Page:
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Crystal Mirror

Mirror, Mirror on the wall….

People have asked that fairy tale question since the beginnings of civilization.

The Mirror doesn't lie

We look to the mirror for the truth of who we are but then we may wish for it to lie to us. The reflection can’t lie, so we are left with our harsh judgements...

The conspicuous birthmark; the strand of hair that won’t stay down; the crooked teeth; the hunched shoulders; the scar; the flabby, floppy skin; the stretch mark or it’s precursor, the bulge; and then there is the body shape that doesn’t fill in off the rack clothing in any of the right places.

Mirrors are everywhere

Mirrors once predominately hung on the walls of our most intimate and private places. Modern technology has allowed us to turn our devices into mirrors. Now they’re everywhere. The cameras, once used to capture snapshots of the outside world, are now flipped and used to see our reflections—only if we don’t like what we see, we can change them with a filter.

As unhappy as we are with what we see, we are obsessed with our reflections and we always were. The very first mirrors were found in the ancient, Neolithic settlement of Ҫatalhöyük, built more than 9,000 years ago and believed to be the first human city. They were made of crystal. Volcanic glass actually—Obsidian.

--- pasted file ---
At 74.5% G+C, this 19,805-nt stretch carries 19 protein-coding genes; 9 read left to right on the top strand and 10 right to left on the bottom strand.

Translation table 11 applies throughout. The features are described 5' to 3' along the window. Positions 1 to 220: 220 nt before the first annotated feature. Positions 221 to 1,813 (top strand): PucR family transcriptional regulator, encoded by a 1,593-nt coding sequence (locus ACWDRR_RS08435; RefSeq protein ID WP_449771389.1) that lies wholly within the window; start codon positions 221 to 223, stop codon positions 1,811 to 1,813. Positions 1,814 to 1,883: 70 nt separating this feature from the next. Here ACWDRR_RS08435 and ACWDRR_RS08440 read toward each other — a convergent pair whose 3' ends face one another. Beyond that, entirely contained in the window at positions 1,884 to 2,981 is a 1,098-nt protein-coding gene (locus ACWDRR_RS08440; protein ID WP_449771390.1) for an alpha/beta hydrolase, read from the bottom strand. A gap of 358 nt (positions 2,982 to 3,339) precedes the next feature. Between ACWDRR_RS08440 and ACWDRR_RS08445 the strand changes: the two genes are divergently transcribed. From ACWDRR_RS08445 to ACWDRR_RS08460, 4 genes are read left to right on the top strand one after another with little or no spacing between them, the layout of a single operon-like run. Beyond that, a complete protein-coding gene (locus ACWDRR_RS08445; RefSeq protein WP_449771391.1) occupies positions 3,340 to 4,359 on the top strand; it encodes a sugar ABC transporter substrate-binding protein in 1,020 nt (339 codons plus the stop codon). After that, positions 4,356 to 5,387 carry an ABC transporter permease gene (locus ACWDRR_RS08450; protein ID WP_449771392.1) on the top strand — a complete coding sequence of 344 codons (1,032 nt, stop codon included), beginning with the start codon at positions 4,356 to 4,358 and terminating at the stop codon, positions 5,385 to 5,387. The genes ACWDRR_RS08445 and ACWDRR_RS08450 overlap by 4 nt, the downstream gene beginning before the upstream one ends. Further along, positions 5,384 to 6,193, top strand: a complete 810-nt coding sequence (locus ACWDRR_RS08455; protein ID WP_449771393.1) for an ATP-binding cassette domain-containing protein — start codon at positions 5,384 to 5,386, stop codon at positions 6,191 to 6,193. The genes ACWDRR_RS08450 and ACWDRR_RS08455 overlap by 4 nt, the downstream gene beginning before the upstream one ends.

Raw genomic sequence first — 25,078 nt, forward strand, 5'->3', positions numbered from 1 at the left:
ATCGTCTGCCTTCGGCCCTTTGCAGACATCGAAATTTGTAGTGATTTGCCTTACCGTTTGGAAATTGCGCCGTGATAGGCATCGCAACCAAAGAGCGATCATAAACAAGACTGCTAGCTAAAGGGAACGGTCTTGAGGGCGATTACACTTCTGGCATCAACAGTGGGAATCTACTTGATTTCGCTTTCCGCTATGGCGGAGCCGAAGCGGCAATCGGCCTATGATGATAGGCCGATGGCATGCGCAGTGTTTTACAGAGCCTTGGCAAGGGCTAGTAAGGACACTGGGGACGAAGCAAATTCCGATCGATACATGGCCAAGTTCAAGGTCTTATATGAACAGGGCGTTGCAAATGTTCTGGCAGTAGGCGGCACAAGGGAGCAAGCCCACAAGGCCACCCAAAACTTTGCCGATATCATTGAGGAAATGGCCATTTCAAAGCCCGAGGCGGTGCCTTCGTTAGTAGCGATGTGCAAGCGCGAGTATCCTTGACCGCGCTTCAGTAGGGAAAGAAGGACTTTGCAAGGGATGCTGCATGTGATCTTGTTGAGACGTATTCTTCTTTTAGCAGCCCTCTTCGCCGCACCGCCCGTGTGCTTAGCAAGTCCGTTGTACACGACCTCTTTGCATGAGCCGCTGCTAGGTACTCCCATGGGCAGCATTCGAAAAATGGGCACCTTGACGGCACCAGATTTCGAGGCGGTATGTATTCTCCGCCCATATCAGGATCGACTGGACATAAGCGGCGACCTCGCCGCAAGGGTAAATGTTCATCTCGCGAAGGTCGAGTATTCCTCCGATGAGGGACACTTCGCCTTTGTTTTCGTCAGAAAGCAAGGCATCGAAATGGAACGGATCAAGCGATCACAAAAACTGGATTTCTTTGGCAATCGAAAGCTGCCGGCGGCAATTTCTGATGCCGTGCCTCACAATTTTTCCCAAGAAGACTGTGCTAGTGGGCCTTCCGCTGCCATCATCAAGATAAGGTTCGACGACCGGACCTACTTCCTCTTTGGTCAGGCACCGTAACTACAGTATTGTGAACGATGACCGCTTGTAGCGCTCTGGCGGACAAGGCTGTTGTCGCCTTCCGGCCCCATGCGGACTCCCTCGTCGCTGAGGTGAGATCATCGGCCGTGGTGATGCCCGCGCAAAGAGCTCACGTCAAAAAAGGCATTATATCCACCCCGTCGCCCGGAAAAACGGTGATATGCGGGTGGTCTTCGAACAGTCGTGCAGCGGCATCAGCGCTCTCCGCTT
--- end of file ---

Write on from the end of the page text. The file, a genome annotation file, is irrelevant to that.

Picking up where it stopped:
True reflection

Honed and polished Obsidian offers a beautiful reflection of the body. This crystal does something very similar on the metaphysical level. It allows us to see ourselves as we are, in a very truthful way, BUT without judgement! This non-judgement is not so much about appreciating the perfection of our imperfections. In a sense, that is still a judgement. It is about looking at things as they truly are without seeing them as being either good or bad. This is what Obsidian does.

Obsidian mirrors are still made, except not for the purpose of showing us who we are, but of who we will be. They are used for gazing, much like seers do with crystal balls. As well as scrying, people also carry this stone being for protection, for comfort during mourning, and as mentioned In a recent post, for cutting etheric ties and clearing old patterns.

Before you ask

So before you ask the question...Mirror, Mirror on the wall, who’s the fairest of them all...reach out for a piece of Obsidian to deflect the critical stare and be able to appreciate your body as it is, with full acceptance.


Image: WikiCommons; John Dee's Aztec Scrying Mirror by roseandsigil